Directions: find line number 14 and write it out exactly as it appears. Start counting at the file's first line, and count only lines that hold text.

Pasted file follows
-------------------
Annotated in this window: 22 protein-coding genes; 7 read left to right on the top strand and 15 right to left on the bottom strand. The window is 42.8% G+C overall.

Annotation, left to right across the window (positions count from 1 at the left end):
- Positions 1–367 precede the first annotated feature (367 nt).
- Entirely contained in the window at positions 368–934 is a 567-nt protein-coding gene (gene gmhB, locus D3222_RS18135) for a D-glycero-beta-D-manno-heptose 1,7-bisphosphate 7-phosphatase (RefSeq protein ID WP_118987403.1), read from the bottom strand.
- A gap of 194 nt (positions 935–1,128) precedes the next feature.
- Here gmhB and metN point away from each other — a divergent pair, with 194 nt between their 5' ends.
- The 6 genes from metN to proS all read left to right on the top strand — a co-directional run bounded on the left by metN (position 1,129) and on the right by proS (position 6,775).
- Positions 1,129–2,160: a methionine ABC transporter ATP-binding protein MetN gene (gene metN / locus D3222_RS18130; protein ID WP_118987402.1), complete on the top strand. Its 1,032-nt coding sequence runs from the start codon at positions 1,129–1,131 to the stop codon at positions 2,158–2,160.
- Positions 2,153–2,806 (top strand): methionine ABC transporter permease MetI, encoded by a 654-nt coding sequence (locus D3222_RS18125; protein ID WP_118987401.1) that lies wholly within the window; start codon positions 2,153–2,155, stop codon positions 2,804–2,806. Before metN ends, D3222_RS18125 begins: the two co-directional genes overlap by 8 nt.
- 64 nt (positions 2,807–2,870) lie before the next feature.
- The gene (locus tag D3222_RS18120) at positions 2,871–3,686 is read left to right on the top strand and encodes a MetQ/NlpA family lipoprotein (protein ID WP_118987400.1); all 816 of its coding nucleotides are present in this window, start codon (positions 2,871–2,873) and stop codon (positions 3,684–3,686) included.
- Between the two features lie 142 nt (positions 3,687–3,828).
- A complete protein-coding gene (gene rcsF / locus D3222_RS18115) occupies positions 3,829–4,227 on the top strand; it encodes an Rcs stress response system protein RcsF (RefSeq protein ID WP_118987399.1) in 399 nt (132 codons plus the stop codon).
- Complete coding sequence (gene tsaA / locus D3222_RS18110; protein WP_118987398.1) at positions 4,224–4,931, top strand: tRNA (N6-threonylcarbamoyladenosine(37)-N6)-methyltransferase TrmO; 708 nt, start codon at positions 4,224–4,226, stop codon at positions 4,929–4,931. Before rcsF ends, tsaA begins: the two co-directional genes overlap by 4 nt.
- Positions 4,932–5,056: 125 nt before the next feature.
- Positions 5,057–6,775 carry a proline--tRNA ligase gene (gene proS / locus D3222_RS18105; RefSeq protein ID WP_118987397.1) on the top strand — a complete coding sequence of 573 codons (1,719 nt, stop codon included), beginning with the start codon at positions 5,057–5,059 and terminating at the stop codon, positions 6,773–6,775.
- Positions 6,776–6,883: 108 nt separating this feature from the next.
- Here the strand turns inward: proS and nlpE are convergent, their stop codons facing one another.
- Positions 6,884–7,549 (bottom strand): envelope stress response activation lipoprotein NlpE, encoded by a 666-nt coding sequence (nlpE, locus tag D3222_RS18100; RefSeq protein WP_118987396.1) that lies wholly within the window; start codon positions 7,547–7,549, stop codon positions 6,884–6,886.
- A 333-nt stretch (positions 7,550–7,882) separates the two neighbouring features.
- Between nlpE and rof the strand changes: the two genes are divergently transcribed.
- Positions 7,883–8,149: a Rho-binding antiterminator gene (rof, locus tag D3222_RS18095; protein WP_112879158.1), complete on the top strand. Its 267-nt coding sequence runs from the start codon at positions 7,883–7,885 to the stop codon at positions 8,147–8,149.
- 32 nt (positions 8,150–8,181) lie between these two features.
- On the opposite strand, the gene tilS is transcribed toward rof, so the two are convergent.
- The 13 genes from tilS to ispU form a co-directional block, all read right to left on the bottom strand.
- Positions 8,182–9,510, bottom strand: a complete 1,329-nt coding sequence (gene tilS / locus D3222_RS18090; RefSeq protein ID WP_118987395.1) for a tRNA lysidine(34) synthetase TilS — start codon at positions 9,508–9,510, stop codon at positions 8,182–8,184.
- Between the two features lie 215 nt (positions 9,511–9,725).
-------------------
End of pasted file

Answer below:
- Complete coding sequence (gene tsaA / locus D3222_RS18110; protein WP_118987398.1) at positions 4,224–4,931, top strand: tRNA (N6-threonylcarbamoyladenosine(37)-N6)-methyltransferase TrmO; 708 nt, start codon at positions 4,224–4,226, stop codon at positions 4,929–4,931. Before rcsF ends, tsaA begins: the two co-directional genes overlap by 4 nt.